Fat has always been associated with being harmful to our health. Too much fat intake is said to cause many diseases such as obesity, heart attack, diabetes and the list goes on. If you walk into any supermarket, chances are you would find many different kinds of dairy products labeled with low-fat which sounds to be “healthier” than whole milk. Is that really the case?
While it’s true that some fats are bad for health, many don’t know there are actually healthy fat that is vital for human brain and overall wellbeing, including children. Even better, healthy fats should be included in children’s diet not only to provide them with energy but also for their brain growth, physical and behavioral development.
Want to know more? Continue reading as the Food Experts of Asia reveal to you what is healthy fat and why it is important for children to get daily intake of healthy fat in their dietary.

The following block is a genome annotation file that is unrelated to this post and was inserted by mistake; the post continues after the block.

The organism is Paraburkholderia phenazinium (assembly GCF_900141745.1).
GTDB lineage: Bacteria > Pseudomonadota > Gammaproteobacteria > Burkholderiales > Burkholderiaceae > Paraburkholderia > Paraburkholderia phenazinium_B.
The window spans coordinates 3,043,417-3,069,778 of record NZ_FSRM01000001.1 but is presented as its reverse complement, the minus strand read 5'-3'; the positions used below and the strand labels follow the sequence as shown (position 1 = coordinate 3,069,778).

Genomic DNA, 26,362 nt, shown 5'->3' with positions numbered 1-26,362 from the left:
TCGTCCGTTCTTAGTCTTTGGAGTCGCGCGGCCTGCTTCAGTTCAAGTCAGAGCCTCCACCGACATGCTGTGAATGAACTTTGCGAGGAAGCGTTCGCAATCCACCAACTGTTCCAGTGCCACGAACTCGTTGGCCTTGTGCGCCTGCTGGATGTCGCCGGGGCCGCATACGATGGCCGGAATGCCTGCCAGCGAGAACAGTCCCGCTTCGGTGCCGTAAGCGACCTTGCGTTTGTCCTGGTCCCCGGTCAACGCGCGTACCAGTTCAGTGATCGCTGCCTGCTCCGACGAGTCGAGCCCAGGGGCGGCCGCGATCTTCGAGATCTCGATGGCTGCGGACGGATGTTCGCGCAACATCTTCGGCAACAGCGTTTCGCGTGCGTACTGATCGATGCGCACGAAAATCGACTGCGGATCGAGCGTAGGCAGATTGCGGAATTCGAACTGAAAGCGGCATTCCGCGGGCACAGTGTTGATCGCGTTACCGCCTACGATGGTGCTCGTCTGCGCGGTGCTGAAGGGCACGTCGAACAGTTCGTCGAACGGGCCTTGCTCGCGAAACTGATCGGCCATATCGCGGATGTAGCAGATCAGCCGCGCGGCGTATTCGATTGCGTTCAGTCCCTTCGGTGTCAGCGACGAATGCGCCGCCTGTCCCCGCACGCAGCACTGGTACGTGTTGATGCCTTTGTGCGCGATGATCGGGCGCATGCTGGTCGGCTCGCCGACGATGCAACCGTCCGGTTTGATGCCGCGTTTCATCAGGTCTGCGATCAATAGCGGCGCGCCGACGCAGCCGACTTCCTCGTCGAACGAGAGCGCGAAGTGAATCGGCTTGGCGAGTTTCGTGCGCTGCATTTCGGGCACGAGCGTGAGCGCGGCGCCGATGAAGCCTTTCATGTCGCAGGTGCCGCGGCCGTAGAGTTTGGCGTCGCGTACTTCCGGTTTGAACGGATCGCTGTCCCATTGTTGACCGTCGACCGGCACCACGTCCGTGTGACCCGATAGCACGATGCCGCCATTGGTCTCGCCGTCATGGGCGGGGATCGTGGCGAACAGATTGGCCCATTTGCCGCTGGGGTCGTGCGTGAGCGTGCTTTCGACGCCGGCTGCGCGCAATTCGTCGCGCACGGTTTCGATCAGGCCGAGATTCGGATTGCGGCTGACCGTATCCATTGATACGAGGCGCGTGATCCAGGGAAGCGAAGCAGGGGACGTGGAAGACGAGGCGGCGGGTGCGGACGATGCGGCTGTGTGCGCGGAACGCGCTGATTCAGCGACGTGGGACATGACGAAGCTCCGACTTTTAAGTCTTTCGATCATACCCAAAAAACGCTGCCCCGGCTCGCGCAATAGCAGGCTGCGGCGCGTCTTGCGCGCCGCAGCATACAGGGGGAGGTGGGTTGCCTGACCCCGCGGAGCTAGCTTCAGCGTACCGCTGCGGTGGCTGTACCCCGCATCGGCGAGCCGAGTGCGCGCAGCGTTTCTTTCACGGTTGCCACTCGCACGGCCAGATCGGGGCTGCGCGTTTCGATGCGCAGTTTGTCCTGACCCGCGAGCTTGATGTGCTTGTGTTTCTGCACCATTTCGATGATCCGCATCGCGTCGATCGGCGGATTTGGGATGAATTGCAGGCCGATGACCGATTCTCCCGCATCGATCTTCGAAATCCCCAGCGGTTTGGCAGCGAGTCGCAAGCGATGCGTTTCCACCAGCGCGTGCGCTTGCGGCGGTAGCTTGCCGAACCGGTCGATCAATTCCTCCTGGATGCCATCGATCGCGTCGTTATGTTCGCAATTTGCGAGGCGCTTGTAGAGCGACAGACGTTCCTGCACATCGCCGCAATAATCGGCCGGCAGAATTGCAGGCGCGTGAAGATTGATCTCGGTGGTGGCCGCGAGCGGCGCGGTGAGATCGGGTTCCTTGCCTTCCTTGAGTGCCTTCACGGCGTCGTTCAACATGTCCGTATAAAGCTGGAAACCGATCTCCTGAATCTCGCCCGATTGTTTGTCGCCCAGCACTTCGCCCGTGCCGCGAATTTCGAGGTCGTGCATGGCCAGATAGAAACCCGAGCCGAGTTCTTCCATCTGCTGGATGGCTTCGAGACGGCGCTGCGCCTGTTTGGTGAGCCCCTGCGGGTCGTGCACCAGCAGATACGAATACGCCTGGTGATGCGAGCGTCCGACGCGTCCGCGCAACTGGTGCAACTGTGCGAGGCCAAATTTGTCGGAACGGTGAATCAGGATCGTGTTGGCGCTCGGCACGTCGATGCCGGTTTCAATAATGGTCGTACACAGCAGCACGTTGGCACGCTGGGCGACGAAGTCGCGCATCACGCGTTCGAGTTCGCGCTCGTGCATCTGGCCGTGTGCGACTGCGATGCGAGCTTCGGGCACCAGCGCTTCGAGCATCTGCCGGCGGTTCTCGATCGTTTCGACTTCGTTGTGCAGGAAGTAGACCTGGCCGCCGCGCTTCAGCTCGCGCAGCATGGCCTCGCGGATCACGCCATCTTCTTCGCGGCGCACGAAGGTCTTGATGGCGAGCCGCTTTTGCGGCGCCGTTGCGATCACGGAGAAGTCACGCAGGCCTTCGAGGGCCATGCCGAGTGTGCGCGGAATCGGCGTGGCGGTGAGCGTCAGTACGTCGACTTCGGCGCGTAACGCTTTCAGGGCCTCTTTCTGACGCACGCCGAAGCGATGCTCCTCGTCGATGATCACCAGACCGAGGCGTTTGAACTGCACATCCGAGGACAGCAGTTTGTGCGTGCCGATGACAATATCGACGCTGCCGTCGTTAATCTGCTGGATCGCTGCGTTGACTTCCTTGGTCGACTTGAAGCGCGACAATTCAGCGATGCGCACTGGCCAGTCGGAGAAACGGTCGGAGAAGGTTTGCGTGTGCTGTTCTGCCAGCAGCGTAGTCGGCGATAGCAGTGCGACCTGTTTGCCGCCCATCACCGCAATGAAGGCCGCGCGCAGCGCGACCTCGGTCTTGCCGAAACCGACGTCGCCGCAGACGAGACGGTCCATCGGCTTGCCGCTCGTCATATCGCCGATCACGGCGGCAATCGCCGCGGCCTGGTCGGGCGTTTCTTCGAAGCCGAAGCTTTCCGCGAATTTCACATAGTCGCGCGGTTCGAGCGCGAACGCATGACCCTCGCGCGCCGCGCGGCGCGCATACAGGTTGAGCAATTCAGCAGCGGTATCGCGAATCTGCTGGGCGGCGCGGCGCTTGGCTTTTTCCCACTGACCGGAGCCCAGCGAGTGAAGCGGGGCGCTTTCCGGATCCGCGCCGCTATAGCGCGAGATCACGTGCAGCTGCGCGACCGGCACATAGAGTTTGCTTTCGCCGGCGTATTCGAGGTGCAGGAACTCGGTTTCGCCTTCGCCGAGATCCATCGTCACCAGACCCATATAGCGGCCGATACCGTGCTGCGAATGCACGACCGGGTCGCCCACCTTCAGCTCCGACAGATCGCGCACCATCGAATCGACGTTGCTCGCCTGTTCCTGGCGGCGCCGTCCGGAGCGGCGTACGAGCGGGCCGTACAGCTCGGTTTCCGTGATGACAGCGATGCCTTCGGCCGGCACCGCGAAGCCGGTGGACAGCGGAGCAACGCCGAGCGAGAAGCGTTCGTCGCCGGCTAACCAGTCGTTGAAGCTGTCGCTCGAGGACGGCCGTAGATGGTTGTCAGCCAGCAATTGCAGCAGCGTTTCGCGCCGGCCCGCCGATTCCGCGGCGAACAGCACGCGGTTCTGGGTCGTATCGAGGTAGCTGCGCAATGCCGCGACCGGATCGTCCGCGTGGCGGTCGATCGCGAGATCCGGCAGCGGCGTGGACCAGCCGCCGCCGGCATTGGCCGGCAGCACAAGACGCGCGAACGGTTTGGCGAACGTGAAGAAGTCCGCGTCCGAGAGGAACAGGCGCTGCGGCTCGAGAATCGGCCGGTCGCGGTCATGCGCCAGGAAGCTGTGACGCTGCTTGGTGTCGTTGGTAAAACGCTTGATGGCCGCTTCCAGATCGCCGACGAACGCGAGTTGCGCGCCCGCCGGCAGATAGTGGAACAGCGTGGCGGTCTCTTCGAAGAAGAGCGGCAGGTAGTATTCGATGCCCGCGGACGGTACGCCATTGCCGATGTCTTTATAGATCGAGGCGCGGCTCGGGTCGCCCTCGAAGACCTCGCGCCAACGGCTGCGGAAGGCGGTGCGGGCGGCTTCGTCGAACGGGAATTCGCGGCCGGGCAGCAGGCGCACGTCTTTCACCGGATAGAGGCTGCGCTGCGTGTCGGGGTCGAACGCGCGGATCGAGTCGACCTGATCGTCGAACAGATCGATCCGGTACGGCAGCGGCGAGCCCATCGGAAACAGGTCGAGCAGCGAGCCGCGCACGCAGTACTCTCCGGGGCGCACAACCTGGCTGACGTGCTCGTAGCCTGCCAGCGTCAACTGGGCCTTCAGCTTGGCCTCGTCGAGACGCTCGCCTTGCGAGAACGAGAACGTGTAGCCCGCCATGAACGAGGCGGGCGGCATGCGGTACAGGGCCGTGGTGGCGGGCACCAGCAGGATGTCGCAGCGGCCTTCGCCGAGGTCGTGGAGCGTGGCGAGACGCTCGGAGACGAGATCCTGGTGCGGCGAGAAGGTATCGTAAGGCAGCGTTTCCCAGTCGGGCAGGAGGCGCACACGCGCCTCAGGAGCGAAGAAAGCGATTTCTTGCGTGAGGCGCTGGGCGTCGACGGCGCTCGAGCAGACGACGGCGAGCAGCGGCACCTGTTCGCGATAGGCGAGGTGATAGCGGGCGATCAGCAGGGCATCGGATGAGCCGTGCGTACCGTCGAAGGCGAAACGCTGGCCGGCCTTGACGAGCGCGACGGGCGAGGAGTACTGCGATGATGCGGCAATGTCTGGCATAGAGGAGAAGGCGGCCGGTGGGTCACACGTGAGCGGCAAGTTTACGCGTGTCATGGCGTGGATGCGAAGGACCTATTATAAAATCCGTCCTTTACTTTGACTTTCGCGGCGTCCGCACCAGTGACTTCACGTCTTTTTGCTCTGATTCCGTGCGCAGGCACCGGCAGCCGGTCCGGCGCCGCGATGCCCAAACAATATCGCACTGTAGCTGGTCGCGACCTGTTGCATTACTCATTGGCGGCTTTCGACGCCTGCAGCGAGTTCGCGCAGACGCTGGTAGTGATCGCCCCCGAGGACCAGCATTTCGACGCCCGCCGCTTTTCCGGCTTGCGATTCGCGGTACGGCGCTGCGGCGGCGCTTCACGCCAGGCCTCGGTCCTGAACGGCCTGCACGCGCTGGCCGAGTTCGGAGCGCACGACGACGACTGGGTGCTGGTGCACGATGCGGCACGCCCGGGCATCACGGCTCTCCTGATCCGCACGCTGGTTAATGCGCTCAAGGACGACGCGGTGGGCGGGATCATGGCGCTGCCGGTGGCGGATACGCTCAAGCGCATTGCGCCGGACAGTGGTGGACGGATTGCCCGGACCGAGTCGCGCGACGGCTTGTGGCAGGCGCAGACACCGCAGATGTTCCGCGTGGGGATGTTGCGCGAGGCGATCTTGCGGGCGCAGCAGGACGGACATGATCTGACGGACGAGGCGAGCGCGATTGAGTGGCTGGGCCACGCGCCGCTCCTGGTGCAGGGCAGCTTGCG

What is Healthy Fat?
Healthy fats can be categorized into two types which is monounsaturated fat and polyunsaturated fat. Some might wonder what is so great about healthy fat and how are they different from the normal fat or unhealthy fat. Of course, they are different in terms of the positive impact it will have on our health, if taken in moderation.
Healthy fat cannot be produced by our own body which means it must be consumed through food sources or supplements. Monounsaturated fat can be found mostly in healthy oil certain nuts and seeds such as olive oil, peanuts, almonds, cashews and also avocados. As for polyunsaturated fat, it can be divided into two categories: omega-3 fatty acid and omega-6 fatty acid. Polyunsaturated fat comes from plant and animal food sources such as salmon, vegetable oil, dairy products, eggs and nuts.
Healthy fat offers a wide range of health benefits to our body and wellbeing. Research suggests that continuous intake of healthy fat in our meal plan will significantly improves our heart, body and brain thus reducing possibility of getting serious diseases such as heart attack and diabetes.
Omega: Brain Food for Children